Sheriff and surety on his official bond are required to respond in damages to any person for a breach of duty imposed by law. O'Dell v. Goodsell, 149 Neb. 261, 30 N.W.2d 906 (1948).
Statute, by construction, constitutes part of bond, and the scope of statutory obligation cannot validly be limited by any other provision in the instrument. Village of Hampton v. Gausman, 136 Neb. 550, 286 N.W. 757 (1939).
County judge is liable on his official bond for trust funds lost by reason of insolvency of bank in which he deposited them though he acted in good faith and without negligence in selecting depository. Ericsson v. Streitz, 132 Neb. 692, 273 N.W. 17 (1937).
Recovery authorized thereon by person injured by negligent acts committed by policeman in exercise of municipal authority, although bond runs to city as obligee. Curnyn v. Kinney, 119 Neb. 478, 229 N.W. 894 (1930).
A bond given for the faithful discharge of the duties of one legally entrusted with state and county funds is an official bond, and the statutory provisions relative thereto enter and become a part of the contract. United States Fidelity & Guaranty Co. v. McLaughlin, 76 Neb. 307, 107 N.W. 577 (1906).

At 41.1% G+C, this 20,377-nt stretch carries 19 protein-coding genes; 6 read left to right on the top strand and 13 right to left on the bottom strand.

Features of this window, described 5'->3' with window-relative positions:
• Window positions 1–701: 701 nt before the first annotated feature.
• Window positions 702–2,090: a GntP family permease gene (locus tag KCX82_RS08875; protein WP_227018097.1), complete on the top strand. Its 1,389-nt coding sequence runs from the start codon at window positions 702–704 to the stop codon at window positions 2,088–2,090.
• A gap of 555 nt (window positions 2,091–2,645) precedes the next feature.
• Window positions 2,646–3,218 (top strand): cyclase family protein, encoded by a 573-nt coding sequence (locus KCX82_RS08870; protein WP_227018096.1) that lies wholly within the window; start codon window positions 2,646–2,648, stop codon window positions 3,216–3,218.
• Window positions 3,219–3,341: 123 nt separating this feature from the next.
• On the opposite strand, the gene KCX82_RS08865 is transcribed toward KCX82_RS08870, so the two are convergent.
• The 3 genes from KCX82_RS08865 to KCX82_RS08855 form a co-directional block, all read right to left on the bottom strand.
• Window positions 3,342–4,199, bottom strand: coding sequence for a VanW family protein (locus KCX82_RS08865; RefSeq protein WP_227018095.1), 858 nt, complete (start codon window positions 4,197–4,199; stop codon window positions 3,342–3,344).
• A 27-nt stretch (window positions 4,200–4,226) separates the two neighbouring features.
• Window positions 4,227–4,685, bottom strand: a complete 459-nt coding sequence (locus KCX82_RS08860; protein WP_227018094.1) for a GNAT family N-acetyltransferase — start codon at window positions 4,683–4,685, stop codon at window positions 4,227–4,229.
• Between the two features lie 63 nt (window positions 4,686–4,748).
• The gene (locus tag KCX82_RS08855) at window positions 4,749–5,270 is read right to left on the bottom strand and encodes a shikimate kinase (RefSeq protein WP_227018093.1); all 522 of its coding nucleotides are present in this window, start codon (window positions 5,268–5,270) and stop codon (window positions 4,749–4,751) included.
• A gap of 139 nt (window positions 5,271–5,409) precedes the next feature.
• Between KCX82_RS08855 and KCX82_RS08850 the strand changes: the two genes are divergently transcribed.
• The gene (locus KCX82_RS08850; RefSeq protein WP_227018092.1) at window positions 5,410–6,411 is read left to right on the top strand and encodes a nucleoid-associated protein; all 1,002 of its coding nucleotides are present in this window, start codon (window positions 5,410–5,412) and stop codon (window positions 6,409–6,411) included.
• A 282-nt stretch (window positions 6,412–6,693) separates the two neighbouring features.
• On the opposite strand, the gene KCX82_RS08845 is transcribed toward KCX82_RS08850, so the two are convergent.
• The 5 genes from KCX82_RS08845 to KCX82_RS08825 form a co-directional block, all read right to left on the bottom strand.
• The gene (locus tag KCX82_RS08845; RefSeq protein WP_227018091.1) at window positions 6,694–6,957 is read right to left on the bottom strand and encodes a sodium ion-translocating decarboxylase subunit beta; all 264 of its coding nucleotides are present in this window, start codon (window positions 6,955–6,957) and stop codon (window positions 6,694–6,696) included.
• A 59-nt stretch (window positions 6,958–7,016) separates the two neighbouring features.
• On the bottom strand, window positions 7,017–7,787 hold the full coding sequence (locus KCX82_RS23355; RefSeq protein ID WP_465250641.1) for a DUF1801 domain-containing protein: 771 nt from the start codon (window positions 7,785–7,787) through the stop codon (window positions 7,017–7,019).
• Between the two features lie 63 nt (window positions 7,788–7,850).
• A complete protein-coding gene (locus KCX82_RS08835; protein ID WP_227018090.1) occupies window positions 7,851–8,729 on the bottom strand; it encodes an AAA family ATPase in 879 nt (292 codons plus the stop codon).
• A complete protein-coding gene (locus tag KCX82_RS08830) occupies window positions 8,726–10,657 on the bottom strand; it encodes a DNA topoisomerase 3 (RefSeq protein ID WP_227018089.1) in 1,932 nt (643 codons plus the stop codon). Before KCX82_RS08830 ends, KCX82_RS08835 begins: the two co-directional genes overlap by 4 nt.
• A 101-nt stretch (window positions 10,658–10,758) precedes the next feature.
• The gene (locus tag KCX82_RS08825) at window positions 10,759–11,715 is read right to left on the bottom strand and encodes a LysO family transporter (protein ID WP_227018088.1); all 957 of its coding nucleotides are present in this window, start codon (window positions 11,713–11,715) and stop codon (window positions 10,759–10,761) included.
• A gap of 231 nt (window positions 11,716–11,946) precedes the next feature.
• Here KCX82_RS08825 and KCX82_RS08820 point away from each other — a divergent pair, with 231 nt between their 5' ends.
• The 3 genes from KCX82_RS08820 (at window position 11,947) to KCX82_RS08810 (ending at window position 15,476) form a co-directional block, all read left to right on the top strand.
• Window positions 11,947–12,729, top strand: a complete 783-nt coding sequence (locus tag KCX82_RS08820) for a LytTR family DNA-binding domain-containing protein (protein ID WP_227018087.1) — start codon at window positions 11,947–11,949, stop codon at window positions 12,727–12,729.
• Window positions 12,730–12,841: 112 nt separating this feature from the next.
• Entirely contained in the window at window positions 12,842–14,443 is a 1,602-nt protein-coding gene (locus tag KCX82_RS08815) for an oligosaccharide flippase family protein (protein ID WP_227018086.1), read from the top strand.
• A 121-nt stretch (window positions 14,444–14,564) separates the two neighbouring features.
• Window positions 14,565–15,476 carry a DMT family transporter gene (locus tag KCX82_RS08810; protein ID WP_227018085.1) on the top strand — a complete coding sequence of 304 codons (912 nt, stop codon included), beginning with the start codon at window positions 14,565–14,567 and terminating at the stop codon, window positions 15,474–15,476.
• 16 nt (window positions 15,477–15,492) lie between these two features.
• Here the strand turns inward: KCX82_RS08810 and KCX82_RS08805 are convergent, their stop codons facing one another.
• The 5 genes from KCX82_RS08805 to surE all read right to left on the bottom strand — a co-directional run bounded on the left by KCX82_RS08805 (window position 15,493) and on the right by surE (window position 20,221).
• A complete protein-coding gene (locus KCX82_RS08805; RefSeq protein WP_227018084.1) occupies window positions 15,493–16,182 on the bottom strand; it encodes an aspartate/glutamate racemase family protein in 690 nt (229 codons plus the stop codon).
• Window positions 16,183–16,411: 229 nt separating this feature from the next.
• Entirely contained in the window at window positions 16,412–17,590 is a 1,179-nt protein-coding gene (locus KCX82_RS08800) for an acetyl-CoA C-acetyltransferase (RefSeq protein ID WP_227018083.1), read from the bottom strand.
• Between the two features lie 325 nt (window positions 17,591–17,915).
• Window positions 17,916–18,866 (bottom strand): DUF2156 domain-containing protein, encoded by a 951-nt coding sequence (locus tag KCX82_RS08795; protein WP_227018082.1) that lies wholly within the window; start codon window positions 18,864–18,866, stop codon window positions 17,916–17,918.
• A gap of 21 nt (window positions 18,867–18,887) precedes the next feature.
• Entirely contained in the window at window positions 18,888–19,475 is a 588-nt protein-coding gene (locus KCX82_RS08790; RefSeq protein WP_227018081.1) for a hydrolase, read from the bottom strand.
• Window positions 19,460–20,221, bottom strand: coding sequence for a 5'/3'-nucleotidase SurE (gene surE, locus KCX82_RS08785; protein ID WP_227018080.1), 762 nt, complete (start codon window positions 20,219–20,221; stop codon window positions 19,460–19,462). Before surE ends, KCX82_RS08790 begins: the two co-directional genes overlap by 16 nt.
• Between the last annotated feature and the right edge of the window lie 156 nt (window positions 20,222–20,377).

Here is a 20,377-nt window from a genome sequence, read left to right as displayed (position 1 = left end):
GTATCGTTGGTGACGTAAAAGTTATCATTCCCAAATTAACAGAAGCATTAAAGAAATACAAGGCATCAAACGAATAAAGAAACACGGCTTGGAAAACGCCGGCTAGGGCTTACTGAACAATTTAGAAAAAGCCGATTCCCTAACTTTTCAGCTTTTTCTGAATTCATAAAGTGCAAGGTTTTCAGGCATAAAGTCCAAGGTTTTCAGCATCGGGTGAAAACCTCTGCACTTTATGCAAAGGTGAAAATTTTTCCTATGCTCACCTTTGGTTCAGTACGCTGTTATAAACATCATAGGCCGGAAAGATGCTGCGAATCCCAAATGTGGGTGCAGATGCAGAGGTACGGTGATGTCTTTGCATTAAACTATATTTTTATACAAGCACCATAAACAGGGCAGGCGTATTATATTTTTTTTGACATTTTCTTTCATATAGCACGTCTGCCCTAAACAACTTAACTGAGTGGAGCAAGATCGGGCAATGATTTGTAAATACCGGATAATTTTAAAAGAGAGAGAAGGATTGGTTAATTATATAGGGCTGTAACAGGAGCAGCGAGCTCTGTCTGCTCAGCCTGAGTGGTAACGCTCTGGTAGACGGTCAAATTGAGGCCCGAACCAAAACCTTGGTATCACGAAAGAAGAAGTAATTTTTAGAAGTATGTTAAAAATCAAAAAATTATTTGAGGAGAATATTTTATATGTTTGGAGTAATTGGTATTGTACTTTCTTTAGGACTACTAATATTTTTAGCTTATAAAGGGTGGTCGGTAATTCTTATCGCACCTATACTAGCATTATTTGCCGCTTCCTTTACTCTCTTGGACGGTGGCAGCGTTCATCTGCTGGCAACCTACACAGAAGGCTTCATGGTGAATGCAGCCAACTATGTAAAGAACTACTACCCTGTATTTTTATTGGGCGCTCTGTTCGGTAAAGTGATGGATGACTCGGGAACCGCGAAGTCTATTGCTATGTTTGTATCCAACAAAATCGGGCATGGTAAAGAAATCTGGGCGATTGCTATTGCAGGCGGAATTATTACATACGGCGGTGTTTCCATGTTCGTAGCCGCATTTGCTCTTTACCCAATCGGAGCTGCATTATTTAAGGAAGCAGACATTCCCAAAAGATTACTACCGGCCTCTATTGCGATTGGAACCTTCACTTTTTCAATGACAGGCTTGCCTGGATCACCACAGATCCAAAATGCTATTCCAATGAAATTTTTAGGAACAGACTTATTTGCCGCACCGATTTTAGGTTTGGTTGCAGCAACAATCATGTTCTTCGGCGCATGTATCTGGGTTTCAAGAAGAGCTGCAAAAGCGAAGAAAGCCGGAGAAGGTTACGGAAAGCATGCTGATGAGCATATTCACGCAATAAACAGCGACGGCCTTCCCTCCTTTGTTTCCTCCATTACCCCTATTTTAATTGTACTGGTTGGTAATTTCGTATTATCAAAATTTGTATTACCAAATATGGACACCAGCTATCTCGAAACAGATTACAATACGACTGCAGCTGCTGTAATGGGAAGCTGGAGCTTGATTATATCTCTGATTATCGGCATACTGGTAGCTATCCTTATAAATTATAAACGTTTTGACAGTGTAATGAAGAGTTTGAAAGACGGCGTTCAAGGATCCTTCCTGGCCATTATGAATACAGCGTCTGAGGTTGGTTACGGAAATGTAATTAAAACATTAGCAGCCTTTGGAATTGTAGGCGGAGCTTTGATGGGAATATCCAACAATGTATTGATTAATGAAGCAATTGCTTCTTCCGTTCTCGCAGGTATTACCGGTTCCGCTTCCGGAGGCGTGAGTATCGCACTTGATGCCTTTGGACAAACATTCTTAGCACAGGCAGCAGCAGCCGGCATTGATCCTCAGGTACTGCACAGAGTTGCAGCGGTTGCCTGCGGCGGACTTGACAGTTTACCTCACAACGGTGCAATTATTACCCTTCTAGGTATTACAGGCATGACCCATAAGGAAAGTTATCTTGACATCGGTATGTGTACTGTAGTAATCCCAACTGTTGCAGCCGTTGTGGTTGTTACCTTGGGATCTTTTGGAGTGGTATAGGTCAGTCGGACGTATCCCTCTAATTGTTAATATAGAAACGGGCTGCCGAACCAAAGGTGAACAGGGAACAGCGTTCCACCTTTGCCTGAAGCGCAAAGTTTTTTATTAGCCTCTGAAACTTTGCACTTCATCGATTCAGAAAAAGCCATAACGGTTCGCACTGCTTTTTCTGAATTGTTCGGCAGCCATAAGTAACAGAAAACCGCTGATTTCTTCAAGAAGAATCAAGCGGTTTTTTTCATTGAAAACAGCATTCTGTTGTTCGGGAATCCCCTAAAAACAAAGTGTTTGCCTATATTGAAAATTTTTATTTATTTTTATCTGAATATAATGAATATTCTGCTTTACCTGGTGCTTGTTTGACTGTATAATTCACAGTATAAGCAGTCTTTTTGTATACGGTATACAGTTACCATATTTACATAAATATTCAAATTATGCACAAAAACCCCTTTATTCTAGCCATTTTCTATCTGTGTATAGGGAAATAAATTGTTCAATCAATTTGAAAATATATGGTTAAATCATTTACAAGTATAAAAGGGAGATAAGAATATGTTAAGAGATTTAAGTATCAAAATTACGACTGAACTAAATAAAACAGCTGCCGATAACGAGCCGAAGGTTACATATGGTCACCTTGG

This section requires of a principal, who is a custodian of public money, the absolute accounting for and payment over of money coming into his official position. Adams v. Weisberger, 62 Neb. 326, 87 N.W. 16 (1901).
Money paid to the clerk of district court by referee in partition proceeding, in obedience to court order directing money to be brought into court, is received by the clerk in his official capacity. Dirks v. Juel, 59 Neb. 353, 80 N.W. 1045 (1899).
Counties may recover on official bonds of their officers for all damages caused by their neglect of duty. Toncray v. Dodge County, 33 Neb. 802, 51 N.W. 235 (1892).
Liability on bond is original and primary, and action may be brought against both principal and sureties without suit having first been brought against the officer for the tort. Kane v. Union Pacific Railroad, 5 Neb. 105 (1876).